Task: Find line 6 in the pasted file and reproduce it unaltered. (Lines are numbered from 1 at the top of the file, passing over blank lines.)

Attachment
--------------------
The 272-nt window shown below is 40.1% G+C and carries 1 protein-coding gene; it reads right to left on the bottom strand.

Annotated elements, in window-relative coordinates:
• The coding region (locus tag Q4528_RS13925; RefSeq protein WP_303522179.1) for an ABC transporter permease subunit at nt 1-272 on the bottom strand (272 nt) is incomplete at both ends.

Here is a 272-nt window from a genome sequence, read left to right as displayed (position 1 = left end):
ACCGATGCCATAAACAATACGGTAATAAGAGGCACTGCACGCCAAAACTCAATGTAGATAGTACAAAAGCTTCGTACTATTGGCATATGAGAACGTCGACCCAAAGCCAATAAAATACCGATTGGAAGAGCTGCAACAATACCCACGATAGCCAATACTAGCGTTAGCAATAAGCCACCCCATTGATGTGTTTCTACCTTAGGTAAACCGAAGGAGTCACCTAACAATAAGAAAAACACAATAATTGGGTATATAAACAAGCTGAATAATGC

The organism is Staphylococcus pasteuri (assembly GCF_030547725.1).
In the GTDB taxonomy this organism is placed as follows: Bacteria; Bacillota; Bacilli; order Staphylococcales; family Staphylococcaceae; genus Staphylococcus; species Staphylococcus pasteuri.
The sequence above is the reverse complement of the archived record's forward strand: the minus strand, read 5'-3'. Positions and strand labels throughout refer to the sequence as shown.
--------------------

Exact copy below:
The organism is Staphylococcus pasteuri (assembly GCF_030547725.1).